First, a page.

Study design: This is a prospective comparative study.
Objective: We evaluated the efficacy of 2 standard antiseptic solutions, chlorhexidine-gluconate (CHG) and povidone-iodine (PD-I), in eliminating bacterial pathogens from surgical sites in posterior spine surgeries.
Summary of background data: Previous studies have shown that CHG is more effective for skin antisepsis than PD-I in joint surgeries. However, few studies have investigated the preoperative use of antiseptic solutions in spine surgery.
Materials and methods: A total of 190 patients who received posterior spine surgeries were included in this study. The patients were allocated to the group treated with 0.5% CHG in ethanol (N=98) or 10% PV-I (N=92). Sterile culture swabs were used to obtain samples from the skin area adjacent to the planned incision site before preparation, after preparation, and after wound closure.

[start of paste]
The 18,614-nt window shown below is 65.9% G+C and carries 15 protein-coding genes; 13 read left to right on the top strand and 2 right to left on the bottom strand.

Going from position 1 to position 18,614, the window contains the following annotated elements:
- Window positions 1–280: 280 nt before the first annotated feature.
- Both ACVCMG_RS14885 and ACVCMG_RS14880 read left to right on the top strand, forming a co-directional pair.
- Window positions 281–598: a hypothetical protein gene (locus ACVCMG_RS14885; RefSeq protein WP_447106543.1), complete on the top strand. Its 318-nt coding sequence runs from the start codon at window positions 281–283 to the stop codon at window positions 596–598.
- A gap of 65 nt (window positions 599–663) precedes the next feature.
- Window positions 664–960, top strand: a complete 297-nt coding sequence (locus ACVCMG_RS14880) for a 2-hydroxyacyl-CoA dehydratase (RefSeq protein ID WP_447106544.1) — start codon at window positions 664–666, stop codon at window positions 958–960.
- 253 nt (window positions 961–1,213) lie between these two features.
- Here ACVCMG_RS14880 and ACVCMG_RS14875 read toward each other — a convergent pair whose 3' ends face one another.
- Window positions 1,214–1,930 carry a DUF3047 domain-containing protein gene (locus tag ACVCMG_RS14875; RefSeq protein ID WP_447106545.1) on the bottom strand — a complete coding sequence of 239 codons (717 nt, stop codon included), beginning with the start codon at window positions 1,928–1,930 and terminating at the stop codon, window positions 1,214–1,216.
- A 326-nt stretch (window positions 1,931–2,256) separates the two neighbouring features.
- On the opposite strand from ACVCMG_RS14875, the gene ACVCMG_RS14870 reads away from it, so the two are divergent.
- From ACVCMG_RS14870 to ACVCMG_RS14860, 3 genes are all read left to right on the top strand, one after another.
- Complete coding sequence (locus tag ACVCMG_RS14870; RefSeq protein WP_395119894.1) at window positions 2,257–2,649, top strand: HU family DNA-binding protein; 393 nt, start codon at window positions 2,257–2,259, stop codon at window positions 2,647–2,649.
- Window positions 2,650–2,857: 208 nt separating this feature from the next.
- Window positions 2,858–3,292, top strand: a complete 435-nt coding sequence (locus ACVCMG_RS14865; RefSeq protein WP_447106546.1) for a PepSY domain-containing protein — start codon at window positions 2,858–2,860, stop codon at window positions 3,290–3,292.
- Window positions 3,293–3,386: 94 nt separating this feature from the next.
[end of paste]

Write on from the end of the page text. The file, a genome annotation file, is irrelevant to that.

Results: No differences were found between the CHG-treated and the PD-I-treated groups in the patients' age, sex, disease status, surgical site, operating time, and intraoperative blood loss. Before surgical skin preparation, bacteria grew in the cultures of specimens of 83.7% of the patients; no significant difference was found between the 2 groups. The common organisms isolated from both the cervical and lumbar spine surgical sites were Staphylococcus sp., Corynebacterium sp., and Bacillus sp. After the skin preparation, there were no significant differences observed in the culture positive rate between the CHG (3.1%) and PD-I (5.1%) (P=0.49) solutions. The culture positive rates became higher after wound closure (preop=4.2%, postop=8.4%; P=0.07). The positive rate after wound closure in the CHG-treated group (5.1%) was smaller than in the PD-I-treated group (14.1%) (P=0.046). However, no difference was found in infection rates between the 2 groups.
Conclusions: While CHG-ethanol and PD-I were equally effective at eliminating the bacterial flora from the surgical site, CHG-ethanol showed a more favorable long-lasting effect for skin antisepsis in posterior spine surgeries.